If “I Am Cuba” allows art to break free of even the most suffocating ideological straitjacket, Leni Riefenstahl’s documentary of a 1934 Nazi rally in Nuremberg offers chilling evidence of how effectively formal beauty can be husbanded to the vilest content. It’s included here less for its technical dexterity and aesthetic sophistication than as a warning — proof of cinema’s singular power to lie, seduce and capture our deepest fears and most grotesque aspirations.
30. Milk (2008)
This engrossing, intricately structured drama traces the improbable career trajectory of Harvey Milk, who, as a San Francisco city supervisor, was the first openly gay politician to be elected in California. But Gus Van Sant’s drama about Milk’s career isn’t commendable just as a superbly crafted biopic, or as a vehicle for a remarkable Sean Penn performance. Like “Selma,” the film focuses just as much on the movement, in this case the LGBTQ community that coalesces with Milk as a leader and that comes into its own as a political force with him as a martyr.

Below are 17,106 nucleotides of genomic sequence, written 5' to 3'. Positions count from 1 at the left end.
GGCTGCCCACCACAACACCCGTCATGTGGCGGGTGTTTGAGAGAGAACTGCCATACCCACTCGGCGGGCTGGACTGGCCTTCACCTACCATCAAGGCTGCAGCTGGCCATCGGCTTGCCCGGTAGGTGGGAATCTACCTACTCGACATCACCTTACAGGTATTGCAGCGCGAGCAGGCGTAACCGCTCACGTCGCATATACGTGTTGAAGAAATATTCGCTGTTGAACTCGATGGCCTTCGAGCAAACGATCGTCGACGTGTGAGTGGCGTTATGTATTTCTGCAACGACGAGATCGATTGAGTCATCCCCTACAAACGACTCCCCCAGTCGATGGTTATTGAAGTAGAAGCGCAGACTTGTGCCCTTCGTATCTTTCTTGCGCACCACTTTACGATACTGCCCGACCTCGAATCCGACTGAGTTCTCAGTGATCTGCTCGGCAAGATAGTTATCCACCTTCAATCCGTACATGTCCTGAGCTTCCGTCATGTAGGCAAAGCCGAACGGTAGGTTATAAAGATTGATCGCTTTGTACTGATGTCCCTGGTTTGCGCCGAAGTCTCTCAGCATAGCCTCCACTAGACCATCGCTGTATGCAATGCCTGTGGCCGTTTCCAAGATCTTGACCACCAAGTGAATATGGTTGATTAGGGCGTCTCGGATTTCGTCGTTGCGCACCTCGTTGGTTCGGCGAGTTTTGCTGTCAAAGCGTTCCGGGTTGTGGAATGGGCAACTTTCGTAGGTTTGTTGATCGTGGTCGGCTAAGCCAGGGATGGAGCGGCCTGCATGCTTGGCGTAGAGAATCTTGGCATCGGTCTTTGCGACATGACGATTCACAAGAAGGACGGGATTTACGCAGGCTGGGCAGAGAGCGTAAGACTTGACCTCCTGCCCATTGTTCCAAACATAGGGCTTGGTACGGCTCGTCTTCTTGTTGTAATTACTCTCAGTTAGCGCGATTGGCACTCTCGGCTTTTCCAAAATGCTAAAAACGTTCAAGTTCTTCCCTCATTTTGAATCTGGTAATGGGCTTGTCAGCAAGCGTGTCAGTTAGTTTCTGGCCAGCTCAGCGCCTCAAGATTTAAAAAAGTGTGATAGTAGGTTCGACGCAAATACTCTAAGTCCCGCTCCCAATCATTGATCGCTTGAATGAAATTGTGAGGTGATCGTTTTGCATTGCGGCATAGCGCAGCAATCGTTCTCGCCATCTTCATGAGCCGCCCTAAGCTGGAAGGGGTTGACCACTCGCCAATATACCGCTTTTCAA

31. In the Loop (2009)
Co-written and directed by “Veep” creator Armando Iannucci, this fast-talking Iraq War satire introduced Iannucci’s scabrously funny voice to Americans, who instantly recognized his cast of backbiting underlings and their knife-fighting bosses, even if they reported to Tony Blair instead of George Bush. Filmed as a shaky-cam mockumentary, the film is amusing not just for its f-bomb-throwing one-liners, but for its uncanny grasp of the deep state at its most shallow.
32. The Spook Who Sat by the Door (1973)